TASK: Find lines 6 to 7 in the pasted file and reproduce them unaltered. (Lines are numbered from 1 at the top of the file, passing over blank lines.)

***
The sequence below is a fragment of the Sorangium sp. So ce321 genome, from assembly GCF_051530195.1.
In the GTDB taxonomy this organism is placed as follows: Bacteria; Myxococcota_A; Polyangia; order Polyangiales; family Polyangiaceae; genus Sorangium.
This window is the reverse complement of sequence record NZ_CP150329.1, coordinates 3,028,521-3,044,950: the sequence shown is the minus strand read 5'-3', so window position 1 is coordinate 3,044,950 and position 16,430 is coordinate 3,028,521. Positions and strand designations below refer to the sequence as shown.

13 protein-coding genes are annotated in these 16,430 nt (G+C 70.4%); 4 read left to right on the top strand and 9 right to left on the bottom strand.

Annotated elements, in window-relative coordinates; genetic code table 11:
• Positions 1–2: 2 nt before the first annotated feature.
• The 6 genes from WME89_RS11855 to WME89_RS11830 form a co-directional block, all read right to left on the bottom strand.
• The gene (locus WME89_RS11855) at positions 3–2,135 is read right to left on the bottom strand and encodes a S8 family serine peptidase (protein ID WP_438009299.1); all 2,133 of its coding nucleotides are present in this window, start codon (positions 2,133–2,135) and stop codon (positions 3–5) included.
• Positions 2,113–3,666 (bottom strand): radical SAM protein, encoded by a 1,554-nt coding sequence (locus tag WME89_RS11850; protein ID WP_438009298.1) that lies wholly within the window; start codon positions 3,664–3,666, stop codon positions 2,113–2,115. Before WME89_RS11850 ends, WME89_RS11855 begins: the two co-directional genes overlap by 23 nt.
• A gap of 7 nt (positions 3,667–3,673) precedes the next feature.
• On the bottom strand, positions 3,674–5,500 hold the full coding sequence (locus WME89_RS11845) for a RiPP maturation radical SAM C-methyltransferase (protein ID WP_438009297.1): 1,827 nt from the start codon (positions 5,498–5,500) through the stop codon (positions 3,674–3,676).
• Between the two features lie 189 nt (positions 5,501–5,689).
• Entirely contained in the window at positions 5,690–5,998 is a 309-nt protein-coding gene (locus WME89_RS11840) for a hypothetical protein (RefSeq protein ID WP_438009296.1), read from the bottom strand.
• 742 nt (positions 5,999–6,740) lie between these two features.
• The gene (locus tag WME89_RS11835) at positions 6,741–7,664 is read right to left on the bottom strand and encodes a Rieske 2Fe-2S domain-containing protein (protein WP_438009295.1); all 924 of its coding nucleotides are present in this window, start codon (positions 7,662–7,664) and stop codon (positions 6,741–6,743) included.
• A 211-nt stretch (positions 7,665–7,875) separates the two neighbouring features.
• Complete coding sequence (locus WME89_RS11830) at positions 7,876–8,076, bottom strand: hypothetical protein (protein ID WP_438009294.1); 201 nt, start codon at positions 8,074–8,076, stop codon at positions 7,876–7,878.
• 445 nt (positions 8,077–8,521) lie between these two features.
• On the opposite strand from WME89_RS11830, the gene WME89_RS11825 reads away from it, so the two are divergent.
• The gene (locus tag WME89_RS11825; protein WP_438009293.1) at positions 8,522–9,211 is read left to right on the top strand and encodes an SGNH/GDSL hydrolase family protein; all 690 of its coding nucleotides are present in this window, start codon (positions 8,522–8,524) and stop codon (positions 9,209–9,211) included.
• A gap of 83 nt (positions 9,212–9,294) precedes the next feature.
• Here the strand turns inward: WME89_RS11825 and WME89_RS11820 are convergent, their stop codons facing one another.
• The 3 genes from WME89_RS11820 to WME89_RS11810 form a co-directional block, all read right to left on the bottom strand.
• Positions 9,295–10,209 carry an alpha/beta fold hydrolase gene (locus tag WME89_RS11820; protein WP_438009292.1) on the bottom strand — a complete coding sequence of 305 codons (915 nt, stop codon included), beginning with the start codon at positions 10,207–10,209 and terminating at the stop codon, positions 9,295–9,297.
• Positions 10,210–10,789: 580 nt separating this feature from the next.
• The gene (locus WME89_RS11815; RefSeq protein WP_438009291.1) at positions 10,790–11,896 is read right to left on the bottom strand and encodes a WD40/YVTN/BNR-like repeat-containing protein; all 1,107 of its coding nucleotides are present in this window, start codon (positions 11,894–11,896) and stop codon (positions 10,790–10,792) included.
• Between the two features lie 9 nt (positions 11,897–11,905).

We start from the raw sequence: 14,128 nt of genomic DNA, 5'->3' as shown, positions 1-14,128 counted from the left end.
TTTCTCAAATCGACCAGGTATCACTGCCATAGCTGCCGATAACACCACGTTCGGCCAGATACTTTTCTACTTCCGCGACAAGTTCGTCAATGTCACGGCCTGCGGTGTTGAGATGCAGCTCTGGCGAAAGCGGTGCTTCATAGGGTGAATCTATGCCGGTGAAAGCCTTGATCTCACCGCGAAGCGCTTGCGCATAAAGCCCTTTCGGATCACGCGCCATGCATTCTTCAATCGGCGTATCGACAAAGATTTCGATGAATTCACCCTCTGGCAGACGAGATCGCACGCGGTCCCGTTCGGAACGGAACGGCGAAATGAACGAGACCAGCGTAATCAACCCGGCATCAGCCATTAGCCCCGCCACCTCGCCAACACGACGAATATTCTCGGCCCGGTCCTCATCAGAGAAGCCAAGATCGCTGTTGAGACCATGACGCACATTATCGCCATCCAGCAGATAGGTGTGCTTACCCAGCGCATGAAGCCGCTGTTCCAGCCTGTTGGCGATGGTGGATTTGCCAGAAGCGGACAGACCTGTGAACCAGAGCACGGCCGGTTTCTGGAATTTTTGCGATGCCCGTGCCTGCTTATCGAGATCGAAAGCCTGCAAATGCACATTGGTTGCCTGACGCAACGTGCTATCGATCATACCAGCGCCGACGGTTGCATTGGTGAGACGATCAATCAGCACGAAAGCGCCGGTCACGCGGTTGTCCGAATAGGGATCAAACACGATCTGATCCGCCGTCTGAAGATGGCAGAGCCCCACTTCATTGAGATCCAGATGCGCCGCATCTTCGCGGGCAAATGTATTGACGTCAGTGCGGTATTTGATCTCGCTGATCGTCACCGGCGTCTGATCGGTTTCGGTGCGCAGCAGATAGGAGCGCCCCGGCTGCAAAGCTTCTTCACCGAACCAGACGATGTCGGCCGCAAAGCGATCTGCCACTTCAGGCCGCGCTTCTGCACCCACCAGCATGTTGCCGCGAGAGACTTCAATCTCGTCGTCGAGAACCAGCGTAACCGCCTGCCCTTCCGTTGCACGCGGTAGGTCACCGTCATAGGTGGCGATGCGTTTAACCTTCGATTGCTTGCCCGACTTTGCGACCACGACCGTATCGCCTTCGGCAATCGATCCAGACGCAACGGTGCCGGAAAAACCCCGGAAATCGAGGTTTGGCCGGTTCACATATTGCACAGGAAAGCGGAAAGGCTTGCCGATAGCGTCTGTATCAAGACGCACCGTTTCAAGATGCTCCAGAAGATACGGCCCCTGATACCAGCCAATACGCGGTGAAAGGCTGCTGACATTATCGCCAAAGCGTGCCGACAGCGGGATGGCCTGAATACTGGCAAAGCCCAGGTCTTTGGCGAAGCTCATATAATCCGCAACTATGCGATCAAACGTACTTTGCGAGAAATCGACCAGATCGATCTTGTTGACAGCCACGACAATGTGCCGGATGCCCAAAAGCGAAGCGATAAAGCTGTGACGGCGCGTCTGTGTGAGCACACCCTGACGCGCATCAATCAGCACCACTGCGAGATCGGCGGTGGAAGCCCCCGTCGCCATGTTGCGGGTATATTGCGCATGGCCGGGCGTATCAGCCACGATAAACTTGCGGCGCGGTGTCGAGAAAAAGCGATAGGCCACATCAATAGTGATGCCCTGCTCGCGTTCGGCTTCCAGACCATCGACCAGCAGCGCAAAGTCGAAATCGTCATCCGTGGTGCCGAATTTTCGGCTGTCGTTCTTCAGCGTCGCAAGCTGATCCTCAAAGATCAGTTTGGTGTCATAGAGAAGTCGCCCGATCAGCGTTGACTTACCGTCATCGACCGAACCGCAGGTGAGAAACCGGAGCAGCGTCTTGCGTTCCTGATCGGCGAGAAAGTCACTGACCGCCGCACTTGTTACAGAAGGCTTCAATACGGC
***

• Positions 1–2: 2 nt before the first annotated feature.
• The 6 genes from WME89_RS11855 to WME89_RS11830 form a co-directional block, all read right to left on the bottom strand.